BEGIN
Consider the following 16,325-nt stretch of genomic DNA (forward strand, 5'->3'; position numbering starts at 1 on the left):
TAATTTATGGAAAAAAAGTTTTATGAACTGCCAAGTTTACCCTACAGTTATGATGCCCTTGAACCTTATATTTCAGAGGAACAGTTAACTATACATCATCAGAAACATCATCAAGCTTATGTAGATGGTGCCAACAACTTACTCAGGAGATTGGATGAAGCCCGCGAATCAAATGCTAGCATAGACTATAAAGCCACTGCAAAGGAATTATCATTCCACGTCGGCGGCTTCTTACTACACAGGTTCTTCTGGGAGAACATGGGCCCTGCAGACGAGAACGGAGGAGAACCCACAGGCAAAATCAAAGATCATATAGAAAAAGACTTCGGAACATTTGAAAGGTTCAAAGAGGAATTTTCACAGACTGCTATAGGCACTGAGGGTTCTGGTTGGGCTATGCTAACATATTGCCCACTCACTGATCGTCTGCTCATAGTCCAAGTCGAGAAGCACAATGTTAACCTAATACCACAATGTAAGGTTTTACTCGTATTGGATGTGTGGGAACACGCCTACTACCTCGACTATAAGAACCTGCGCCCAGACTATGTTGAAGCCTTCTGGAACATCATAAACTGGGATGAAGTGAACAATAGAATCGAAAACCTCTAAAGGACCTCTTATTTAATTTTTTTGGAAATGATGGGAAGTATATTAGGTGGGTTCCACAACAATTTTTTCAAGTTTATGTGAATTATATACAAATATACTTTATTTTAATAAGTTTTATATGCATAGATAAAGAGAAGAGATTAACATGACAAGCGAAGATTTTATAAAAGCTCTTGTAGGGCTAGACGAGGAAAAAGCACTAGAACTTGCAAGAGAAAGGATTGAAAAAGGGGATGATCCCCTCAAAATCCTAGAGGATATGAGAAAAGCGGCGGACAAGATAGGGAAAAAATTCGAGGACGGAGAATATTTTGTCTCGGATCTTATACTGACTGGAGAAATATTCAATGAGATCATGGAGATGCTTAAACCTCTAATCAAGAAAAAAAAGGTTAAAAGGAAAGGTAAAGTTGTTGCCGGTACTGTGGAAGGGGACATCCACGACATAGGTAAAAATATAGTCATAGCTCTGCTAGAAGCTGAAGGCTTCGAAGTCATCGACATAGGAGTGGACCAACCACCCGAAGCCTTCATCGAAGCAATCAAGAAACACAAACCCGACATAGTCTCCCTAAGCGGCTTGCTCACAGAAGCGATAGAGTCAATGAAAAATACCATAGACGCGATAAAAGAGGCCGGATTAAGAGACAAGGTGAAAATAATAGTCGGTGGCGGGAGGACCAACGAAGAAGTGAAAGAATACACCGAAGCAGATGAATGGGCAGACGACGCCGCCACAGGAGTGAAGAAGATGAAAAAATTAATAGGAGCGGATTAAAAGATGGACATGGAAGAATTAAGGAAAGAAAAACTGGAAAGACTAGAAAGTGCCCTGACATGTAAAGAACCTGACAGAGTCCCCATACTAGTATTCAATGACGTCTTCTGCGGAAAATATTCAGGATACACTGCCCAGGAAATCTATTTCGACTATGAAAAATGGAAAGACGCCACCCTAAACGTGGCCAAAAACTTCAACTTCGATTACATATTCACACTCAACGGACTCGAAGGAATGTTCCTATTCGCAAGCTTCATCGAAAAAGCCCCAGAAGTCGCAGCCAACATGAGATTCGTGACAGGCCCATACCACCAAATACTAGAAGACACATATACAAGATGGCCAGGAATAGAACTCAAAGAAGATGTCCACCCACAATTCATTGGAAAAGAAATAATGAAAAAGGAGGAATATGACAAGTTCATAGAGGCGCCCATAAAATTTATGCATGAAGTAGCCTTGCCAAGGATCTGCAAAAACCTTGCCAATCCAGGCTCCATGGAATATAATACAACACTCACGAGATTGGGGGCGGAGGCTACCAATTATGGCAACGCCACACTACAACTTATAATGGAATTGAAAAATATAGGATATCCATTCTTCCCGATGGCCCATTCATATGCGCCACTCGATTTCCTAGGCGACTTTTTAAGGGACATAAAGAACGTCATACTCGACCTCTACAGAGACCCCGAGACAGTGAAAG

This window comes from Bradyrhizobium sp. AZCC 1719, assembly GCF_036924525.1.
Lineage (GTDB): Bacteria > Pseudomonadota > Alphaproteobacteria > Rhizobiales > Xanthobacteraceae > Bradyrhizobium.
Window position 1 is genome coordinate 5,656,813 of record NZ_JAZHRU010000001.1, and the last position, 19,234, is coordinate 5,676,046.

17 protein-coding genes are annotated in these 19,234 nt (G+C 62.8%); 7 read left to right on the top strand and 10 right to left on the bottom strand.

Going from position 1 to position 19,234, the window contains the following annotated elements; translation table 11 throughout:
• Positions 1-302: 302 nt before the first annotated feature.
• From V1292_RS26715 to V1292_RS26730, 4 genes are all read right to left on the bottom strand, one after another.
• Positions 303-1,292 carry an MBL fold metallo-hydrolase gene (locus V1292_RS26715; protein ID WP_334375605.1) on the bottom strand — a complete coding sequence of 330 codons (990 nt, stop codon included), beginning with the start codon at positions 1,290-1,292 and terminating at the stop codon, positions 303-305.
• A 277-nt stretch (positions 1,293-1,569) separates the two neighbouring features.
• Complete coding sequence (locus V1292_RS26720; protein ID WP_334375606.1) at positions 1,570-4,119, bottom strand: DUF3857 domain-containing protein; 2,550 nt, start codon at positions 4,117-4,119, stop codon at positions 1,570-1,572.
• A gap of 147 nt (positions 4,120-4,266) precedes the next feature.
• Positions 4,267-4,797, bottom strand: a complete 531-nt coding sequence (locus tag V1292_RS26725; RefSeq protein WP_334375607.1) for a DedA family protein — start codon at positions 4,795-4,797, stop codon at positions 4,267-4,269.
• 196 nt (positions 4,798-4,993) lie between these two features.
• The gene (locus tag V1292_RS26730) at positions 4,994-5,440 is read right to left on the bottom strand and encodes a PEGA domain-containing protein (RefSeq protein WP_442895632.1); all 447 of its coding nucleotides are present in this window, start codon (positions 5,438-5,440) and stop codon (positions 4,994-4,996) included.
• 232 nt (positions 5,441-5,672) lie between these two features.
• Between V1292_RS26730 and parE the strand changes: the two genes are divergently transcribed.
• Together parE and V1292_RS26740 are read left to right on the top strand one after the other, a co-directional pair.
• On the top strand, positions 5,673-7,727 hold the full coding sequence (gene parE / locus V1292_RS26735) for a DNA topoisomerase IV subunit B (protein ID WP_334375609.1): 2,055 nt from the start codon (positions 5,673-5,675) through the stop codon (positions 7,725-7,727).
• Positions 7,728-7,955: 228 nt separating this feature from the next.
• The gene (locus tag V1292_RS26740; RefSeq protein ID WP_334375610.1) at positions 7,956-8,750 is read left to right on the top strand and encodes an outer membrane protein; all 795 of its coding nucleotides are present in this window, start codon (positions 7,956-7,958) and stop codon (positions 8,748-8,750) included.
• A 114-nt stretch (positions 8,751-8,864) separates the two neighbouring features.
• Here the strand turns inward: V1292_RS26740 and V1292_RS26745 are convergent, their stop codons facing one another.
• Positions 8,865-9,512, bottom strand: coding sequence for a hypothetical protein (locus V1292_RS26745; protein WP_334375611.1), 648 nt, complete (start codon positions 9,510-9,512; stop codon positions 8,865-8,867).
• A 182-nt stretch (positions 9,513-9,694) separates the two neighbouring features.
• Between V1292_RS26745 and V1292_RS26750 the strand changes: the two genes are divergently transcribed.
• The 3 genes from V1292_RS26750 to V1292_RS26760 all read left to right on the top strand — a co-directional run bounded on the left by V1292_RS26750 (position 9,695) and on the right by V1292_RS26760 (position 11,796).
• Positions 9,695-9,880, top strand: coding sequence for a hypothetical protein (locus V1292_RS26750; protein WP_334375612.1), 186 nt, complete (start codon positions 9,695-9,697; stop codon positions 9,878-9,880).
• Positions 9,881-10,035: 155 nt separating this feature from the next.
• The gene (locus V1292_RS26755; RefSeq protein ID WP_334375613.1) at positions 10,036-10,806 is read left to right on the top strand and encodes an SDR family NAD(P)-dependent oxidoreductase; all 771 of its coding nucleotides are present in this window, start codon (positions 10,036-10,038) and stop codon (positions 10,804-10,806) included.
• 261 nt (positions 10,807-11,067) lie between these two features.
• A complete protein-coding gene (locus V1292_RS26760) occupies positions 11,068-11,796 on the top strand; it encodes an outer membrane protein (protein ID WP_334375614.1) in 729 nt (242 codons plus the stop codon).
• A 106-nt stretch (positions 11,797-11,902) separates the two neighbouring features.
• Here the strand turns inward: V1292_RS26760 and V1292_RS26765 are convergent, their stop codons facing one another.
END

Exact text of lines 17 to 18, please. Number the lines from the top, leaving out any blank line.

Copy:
• 232 nt (positions 5,441-5,672) lie between these two features.
• Between V1292_RS26730 and parE the strand changes: the two genes are divergently transcribed.